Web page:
Sitting down for a first meeting with a client still makes my heart pound, my palms get kind of sweaty, and this weird thing starts happening where I can't swallow... and I'm suddenly extremely thirsty.
Basically, when I meet with clients for the first time, we're interviewing each other. And being interviewed stresses me out, so I spend the conversation feeling self-conscious rather than focusing on whether or not this client is someone with whom I want to work.
...And that's how you end up with a crazy client. The one that messages you with something "urgent" at 3 am. Or doesn't understand that they can't text you every time they have a question, or demands that they be cc'd on ALL communications.
So, why do we keep getting crappy clients?
We don't get the most relevant information
Since we've only got about 30 minutes, we must become experts in gathering all the relevant information – from scope of the project to our client’s workstyle.
We get too excited
Getting on client calls makes me think about all the cool projects I'm going to do, the new relationships I'm going to create, and the money I’m going to make. The excitement can make us say, "Yeah, let's work together," before we've had time to think if that's really the best choice for everyone.
We don't see red flags
The combination of limited information and a sense of urgency toward getting paid work can blind us to red flags. But it doesn't have to be this way. Here a few strategies for maximizing your time on that initial call:
Will your client become a client from hell? 3 ways to find out
As you're having the conversation with the potential client, make sure that you're taking detailed notes, and even noting things that seem odd to you. If something feels a little off, you may want to ask some clarifying questions to get more information.
Make sure they know how to share responsibility
Now, I talk a lot about emotional intelligence, and how you'll be more successful the more emotionally intelligent you are. And the biggest, most important skill you can have for emotional intelligence is self-awareness. Hands down. Because if you're not aware of your own shortcomings, how do you expect to improve?
So, if you want to know how self-aware your client is, ask this:
Have you ever worked with a freelancer before? What did you like about it? What didn't you like about it?
Since you've never worked with a freelancer before, what are your main concerns about hiring one?
It's a good sign if: The client acknowledges some of their own shortcomings or areas where they struggle. Some of the things that I've had my clients say is:
"I'm not so great at giving feedback, and it's something I'm trying to work on — give me a second to think about this."
"I know that I tend to work too much, so I don't expect you to be available at all hours."
It's a bad sign if: They bring up mostly bad experiences, or only times when they and the freelancer had a disagreement. Or, if they've never worked with someone, because they're just not sure they can trust someone to do a great job or care as much as they do about their project.
Make sure they have a clear idea of what they want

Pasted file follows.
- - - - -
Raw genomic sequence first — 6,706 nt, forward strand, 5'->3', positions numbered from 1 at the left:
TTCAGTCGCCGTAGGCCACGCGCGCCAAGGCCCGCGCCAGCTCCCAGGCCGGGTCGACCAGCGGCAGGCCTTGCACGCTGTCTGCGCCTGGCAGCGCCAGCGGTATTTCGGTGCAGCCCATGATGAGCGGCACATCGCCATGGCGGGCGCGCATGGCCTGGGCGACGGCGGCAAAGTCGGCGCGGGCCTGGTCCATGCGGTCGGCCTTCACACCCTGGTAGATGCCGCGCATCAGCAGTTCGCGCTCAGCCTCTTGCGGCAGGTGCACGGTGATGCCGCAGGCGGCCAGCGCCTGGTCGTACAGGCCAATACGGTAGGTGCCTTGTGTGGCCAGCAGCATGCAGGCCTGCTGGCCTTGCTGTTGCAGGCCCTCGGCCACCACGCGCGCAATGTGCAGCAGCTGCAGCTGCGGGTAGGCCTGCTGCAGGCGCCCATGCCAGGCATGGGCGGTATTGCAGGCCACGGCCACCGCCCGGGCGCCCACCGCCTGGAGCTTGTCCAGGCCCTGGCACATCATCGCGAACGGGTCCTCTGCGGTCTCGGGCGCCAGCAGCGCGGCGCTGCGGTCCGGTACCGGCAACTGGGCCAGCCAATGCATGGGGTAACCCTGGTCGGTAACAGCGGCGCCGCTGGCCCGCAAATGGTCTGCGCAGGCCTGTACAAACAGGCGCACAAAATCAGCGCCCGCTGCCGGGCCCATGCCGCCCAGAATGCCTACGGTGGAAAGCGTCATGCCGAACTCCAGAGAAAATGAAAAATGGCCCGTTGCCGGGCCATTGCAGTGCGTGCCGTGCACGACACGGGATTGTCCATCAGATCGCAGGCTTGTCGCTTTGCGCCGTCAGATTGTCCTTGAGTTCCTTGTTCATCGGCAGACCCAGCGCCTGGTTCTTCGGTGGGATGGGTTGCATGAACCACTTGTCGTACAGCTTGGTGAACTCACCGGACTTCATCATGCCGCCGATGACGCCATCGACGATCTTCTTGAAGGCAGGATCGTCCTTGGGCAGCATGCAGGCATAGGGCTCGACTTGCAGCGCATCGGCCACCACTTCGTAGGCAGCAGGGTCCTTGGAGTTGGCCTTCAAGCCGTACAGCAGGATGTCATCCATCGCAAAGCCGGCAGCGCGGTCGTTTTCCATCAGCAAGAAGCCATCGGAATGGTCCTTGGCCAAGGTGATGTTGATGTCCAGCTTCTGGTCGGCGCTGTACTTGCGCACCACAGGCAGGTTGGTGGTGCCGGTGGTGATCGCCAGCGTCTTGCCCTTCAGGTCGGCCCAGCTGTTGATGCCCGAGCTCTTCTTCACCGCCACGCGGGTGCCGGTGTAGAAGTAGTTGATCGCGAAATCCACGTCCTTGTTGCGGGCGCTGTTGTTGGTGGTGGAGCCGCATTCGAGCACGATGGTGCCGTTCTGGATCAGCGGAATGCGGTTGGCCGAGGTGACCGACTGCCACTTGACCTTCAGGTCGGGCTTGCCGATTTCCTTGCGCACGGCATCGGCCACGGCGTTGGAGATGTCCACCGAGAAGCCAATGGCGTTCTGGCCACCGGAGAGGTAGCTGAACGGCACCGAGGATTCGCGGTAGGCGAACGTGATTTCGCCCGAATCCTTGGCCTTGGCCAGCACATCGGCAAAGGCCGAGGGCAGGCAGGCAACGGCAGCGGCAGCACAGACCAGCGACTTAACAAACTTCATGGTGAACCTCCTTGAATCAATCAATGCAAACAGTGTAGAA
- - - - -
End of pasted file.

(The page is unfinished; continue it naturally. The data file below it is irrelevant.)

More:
The only thing worse than over-confidence is no confidence at all. You can guarantee a client with no self-confidence is going to have trouble having confidence in you. Why? Because they don't trust their own judgement, which makes them constantly terrified of making the wrong decision and putting their trust in the wrong person.
You can get a good idea of how self-confident your client is by asking this:
Okay, so I know what I'm going to be working on, but can you walk me through your 3 end goals so that I make sure we're on the same page.
It's a good sign if: They know what they're hoping to get out of this project. That means they've thought it through, and are invested in an outcome. It's also great if they ask you your thoughts on their goals and ask for suggestions. That means that they trust your judgement.
It's a bad sign if: They're not sure what their final goals are, or if they list things that are not possible for you to achieve with the amount of work you're going to be doing.
Make sure they know how to have a productive conversation
Now, I don't go into every client project assuming that we're going to have an issue, but problems arise. People misunderstand, freelancers make mistakes, and clients get confused. We're all people, so it's okay. But what I do want to know is how are they going to communicate with me so that I can make sure I'm doing my best job.
To find out how a client communicates, you can ask:
As we're going through the project, I may need more information to clarify questions that I have. How do want me to get clarification — a phone call, email, or something else?
It's a good sign if: They know that they're better at responding one way vs. another, or if they have a specific way that they like you to follow up.
It's a bad sign if: They brush this question off as not being a potential issue. It's easy to deal with this, "as it comes up," but it can go from an issue that just came up to a huge problem very quickly.
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Whether you're terrified of talking to a potential client, or figuring out how to say no to a client that won't listen, I've got you covered!